A Doll's House- Why Nora Shouldn't Leave

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Nora Helmer Exposed:
Her Wrong Decision to Leave

A Doll’s House by Henrik Ibsen was first performed in 1879 when European society strictly enforced male supremacy over women. The play consists of a middle class couple, Torvald and Nora Helmer, who seem to have the perfect marriage, three children, and a pending respectable income with the husband’s recent promotion to bank manager. Torvald treats Nora like a doll, manicuring and manipulating her looks and actions. Although his controlling demeanor is concealed by innocent nicknames and monetary allowances, the affects of his domination over his wife are eventually exposed. At the end of the play, Nora leaves in a haze of anguish after her husband fails to defend her when she is accused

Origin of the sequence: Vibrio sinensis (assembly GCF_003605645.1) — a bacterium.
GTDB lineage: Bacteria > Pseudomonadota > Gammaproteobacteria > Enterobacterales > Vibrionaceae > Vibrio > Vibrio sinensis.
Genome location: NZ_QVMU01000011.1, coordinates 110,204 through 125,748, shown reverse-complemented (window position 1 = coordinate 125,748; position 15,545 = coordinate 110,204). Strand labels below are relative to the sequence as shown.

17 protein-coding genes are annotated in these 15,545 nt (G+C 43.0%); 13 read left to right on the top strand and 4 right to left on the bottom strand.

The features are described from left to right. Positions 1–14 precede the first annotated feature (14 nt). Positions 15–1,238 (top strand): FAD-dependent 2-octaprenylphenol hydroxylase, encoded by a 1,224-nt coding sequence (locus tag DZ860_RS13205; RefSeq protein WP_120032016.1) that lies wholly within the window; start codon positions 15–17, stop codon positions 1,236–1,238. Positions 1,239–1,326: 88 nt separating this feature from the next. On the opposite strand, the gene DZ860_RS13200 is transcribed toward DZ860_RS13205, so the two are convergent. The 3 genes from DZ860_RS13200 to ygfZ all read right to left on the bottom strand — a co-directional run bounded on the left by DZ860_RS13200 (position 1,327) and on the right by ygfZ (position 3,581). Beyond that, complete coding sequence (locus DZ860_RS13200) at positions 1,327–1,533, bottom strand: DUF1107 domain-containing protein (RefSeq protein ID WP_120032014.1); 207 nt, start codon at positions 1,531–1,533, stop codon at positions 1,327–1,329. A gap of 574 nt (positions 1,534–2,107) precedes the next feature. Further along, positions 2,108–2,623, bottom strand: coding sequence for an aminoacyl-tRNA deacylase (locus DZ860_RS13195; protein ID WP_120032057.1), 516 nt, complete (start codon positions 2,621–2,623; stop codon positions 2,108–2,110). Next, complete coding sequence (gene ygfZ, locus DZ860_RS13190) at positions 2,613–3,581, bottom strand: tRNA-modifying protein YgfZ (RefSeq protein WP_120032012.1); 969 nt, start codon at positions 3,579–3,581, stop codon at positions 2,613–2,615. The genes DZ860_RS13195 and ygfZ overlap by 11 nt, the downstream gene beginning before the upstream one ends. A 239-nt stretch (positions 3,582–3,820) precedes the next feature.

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12). Author Marianne Weber includes that these types of laws were made in many countries following the growing trend of men willing to sacrifice their superiority over a working wife, rather than maintain complete patriarchal control over a dependent wife because it benefitted them like a “gainful employment” (Bebel par. 13). If it benefitted the man’s income while preserving and improving his honor and standing in his society, control over tedious things at home seems a small price to pay. It is possible that Torvald could have joined in this growing mindset as other men were doing in his 19th century society and allowed Nora to work and take on responsibilities at home, which would allow her to mature and find independence without rightfully leaving. Although it is possible that Nora could have demanded more responsibility at home and stayed and contributed to the family’s income by working, some say that Nora needed to leave to achieve her independence by providing for herself. However, considering her slim chances of sole survival as a woman, Nora cannot be justified in leaving for the sake of her independence when she is stepping into such a male biased society. Although a movement for women’s equality was beginning to stir in this era, the Norwegian Law of 1888, protecting the property of women, would not come for another nine years succeeding A Doll’s House. A large part of the male population still believed that women
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